Zuberbier et al. 2001
    No relationship between ROM and injury in the low back

    Emory et al. 2001
    No relationship between ROM and rate of groin injuries in hockey players

    Watson, 2001
    No relationship between injury rate and ROM in elite soccer players

    Boden et al. 2000
    Above average hamstring flexibility correlated with ACL injuries

    Tyler et al., 2002
    Adductor flexibility was not associated with occurrence of adductor strains.

    Pope, et al., 2000
    No evidence that pre-exercise stretching reduces injury risk.

    Lindstrom, et al., 1999
    Suggested that pre-exercise stretching has no preventative effect on muscular soreness, tenderness, and force loss following eccentric exercise.

    Askling, et al., 2002
    Indicated that stretching could induce severe strain injuries in dancers.

    Herbert & Gabriel, 2002
    Systematic review: Stretching before or after exercise does not offer protection from muscle soreness. Stretching before activity does not present a practical useful reduction in the risk of injury.

    Shrier, 1999
    Review found stretching not shown to reduce injury

    The results drawn from these studies lead to the following conclusions:

    Acute stretching appears to negatively impact force and power production along with neuromuscular activity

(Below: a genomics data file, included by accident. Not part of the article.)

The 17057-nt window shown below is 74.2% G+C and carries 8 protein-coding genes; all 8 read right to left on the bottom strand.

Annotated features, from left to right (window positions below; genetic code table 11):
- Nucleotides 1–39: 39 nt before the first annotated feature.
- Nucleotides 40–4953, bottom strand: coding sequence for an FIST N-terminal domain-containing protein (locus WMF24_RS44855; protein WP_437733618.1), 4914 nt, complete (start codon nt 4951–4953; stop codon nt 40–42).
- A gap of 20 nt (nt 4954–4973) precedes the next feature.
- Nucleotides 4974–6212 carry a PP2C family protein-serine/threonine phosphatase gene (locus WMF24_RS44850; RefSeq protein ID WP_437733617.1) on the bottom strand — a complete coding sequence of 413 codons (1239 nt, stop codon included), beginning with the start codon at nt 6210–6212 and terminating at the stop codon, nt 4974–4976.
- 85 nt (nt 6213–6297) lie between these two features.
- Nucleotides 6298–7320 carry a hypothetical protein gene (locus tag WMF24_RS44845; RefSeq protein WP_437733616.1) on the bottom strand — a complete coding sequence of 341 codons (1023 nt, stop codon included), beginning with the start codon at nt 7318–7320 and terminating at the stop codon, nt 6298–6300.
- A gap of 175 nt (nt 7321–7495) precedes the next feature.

Acute stretching may increase range of motion – Unclear if the change is physiological or psychological

    Acute stretching seems to contribute to a decrease in performance of dynamic activities

    Stretching may not prevent injury and in some instances may in fact encourage it

    Optimal level of strength seems to be a more accurate predictor of injury rates than ROM/flexibility

    Recommendation?

    Active Warm-up Pre activity and moderate stretching post activity!

    Stewart et al. 2003
    Purpose: To examine the effect of active warm-up on MVC, surface EMG, and power output
    Results
    Power output increased by 7%
    Other variables – No change

    Improved Sprint Performance
    Fletcher and Jones, 2004

    Increased Range of Motion
    (Rosenbaum & Hennig 1995)

    Increased Muscle Temperature
    (Gray & Nimmo 2001)

    Potentiation of H-Reflex
    (Trimble & Harp 1998)

    Increased Force Rise Rate
    (Rosenbaum & Hennig 1995)


    Now, I am sure that I just stirred up a whole S#@t storm with this but it needed to be said.

    We often talk about our arts being "scientific arts". The only way to be scientific is to actually use scientific data to further the development of what we do in MA.

    Hope this helps someone!

    Jason
    Last edited by jwinch2; 2/16/2005 10:10am at .
  9. Carbon is offline

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    Posted On:
    2/16/2005 11:22am


     Style: Brazilian Jiu Jitsu

    --
    Hell yeah! Hell no!
    How does stretching increase the chance of injury? That is the only question I would like answered.
    I'll make one when I can find one I like.
  10. TaeBo_Master is offline
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    Posted On:
    2/16/2005 11:37am

    supporting memberforum leader
     Style: Judo, Jujitsu

    --
    Hell yeah! Hell no!
    Ballistic stretching is moving to the maximum range of motion and then doing small bounces to try to push farther into the stretch. Dynamic stretching moves through the entire range of motion.
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    "You all just got fucking owned.";
    "TaeBo_Master and GajusCaesar just scored 10,000,000 points on all you pawns."

    - The Wastrel